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For nationalists across the globe in the nineteenth century, war invited competitive assessments of national honor, virility, “race,” and “seriousness.”1 In this sense, the War of the Triple Alliance (better known as the Paraguayan War in Brazil, 1864–70) is not unique, but Brazil’s racial heterogeneity presented ...
9. The Conquest of the Desert and the Free Indigenous Communities of the Argentine Plains
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Toward of the end of the nineteenth century, the Argentine state intensified a policy of military expansion that would ultimately destroy the autonomous socioeconomic systems of the indigenous peoples of the Pampas—the central plains and its surrounding areas. The origins of the war lay in the movement ...
10. “The Slayer of Victorio Bears His Honors Quietly”: Tarahumaras and the Apache Wars in Nineteenth-Century Mexico
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On September 4, 1880, the New York Times published a brief notice titled “A Price for Victorio’s Scalp.” A single sentence in length, the piece announced that the governor of Chihuahua, Mexico, was offering “$2,000 for the scalp of Victorio, the Apache chief, and $250 for the scalp of any of his warriors.”1 ...
11. Embattled Identities in Postcolonial Chile: Race, Region, and Nation during the War of the Pacific, 1879–1884
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This chapter examines the participation of Araucanía and indigenous Mapuche people in the War of the Pacific, a bloody conflict fought between Chile and its northern neighbors Peru and Bolivia in the late nineteenth century (1879–84).1 The conflict was probably the most significant “national” experience for Chile ...
12. Racial Conflict and Identity Crisis in Wartime Peru: Revisiting the Cañete Massacre of 1881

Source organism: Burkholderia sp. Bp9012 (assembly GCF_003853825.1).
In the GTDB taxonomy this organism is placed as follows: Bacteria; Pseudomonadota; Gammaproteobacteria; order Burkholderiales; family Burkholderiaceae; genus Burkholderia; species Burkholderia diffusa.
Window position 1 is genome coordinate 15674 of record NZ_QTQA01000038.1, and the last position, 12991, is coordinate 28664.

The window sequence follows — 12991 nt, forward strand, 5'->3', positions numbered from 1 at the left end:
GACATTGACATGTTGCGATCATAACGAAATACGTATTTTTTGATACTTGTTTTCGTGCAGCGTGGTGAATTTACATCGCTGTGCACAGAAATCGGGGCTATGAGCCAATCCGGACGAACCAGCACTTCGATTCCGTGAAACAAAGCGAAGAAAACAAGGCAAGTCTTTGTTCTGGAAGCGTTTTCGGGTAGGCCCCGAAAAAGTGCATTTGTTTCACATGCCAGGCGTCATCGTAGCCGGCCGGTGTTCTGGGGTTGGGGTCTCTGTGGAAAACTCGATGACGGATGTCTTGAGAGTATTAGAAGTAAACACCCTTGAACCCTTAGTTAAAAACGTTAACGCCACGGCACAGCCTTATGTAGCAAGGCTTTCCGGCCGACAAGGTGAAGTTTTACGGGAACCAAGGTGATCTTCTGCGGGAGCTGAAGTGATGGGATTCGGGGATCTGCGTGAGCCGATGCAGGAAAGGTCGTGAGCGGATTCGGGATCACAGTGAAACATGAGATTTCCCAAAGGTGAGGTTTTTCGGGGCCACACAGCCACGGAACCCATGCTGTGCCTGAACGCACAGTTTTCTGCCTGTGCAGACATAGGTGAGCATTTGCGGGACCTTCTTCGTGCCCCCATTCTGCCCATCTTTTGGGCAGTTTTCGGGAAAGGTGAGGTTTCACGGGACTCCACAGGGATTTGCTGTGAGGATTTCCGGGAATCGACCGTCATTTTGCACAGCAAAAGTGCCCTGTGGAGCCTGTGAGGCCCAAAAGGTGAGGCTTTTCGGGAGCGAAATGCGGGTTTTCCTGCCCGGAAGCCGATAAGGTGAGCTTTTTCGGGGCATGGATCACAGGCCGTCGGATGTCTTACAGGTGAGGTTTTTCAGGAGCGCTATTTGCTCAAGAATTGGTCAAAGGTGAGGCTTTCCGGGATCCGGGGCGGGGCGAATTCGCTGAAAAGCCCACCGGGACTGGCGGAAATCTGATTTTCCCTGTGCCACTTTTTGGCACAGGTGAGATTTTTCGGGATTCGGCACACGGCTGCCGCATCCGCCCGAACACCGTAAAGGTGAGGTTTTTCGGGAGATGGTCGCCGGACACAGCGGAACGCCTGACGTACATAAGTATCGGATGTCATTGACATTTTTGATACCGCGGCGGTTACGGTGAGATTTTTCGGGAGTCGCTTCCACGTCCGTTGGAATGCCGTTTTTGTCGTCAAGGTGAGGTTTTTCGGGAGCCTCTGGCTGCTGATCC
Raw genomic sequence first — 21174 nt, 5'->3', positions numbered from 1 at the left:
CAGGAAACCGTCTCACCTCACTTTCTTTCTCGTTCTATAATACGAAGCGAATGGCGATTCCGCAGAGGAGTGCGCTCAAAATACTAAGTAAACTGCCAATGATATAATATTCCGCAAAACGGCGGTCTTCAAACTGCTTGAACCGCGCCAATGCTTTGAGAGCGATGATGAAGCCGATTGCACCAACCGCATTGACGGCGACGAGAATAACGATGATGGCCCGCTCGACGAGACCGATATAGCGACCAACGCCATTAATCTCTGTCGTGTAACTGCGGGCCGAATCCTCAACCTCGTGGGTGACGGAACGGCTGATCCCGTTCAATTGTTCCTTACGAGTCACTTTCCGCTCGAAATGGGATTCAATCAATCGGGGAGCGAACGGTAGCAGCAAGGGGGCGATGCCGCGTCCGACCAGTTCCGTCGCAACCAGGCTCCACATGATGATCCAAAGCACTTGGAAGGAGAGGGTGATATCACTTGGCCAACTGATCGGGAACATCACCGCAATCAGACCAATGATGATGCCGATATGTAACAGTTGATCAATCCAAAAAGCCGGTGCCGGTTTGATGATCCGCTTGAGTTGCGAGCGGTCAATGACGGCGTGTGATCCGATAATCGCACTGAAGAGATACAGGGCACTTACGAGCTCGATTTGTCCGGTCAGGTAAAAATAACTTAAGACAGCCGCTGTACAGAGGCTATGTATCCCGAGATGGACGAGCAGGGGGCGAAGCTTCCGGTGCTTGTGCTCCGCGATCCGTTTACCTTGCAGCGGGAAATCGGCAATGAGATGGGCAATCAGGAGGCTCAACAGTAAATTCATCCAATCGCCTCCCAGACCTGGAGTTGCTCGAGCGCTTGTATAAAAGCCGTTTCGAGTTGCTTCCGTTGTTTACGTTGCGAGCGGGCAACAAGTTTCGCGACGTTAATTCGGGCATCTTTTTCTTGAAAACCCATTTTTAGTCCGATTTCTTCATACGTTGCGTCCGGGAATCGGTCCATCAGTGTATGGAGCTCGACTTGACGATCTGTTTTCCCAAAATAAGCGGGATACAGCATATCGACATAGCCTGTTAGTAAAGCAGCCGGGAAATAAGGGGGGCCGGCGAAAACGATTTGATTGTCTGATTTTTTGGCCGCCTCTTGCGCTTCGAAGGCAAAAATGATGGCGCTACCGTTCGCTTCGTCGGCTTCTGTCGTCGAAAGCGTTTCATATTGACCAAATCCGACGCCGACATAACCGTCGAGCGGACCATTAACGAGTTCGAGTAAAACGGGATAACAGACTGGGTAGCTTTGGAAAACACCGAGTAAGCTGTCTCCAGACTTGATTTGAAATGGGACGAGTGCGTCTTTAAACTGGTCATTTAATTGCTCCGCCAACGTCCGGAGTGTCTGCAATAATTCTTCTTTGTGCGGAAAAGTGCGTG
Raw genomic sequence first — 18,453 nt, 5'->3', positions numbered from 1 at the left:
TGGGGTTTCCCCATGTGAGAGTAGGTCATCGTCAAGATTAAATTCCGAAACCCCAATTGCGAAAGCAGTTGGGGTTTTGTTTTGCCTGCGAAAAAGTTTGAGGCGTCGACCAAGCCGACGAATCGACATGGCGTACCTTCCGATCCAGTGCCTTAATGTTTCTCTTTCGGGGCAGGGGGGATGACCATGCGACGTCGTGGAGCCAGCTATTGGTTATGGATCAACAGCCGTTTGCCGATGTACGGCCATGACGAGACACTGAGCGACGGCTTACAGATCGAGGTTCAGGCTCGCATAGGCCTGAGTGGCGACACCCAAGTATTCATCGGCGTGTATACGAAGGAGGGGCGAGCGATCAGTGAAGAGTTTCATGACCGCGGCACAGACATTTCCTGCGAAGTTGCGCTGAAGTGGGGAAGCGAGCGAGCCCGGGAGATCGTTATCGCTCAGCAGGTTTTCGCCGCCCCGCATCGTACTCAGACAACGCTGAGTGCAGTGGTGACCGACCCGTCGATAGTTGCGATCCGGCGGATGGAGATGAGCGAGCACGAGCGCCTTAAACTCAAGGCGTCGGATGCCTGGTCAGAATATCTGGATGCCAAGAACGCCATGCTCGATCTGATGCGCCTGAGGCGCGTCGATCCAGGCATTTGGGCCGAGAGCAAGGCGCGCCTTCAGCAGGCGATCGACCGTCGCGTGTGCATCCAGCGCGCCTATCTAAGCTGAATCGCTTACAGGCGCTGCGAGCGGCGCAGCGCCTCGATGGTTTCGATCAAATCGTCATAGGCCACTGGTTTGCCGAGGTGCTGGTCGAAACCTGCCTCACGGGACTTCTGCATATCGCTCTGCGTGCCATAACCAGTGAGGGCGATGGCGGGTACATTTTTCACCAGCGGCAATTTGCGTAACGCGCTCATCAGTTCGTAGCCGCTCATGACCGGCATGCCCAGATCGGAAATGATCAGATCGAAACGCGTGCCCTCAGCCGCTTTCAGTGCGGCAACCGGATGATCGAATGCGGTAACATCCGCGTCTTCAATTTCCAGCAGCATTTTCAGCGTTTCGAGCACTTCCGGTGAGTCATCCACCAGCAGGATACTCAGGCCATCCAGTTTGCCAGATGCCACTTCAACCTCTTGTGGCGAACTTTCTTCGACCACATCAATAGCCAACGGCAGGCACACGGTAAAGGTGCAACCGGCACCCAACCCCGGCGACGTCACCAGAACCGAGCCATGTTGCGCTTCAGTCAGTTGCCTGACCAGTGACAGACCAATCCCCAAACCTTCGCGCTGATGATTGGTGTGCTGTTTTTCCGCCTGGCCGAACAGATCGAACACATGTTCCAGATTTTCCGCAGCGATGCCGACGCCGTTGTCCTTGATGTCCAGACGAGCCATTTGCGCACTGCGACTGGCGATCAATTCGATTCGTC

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This chapter subjects the historiography and evidence of the massacre of Chinese immigrants in the Cañete valley by Afro-Peruvian peasants, led by women during the War of the Pacific, to critical analysis in light of recent discussions of the nexus of race, culture, and nation. It validates the motives of the peasants ...
13. Crossfire, Cactus, and Racial Constructions: The Chaco War and Indigenous People in Paraguay
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Between 1932 and 1935, Bolivia and Paraguay fought a brutal war for ownership of the sparsely populated Chaco territory. Having lost its outlet to the Pacific in the earlier War of the Pacific, 1879–84, Bolivia sought fluvial access to the Atlantic via the Paraguay River. Both nations debated the possibility of ...
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Richard N. Adams is Professor Emeritus of anthropology at the University of Texas at Austin, and director of the Centro de Investigaciones Regionales de Mesoamerica in Antigua, Guatemala. ...
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Page Count: 368
Illustrations: 15 tables, 3 maps, 9 b&w illustrations
Publication Year: 2010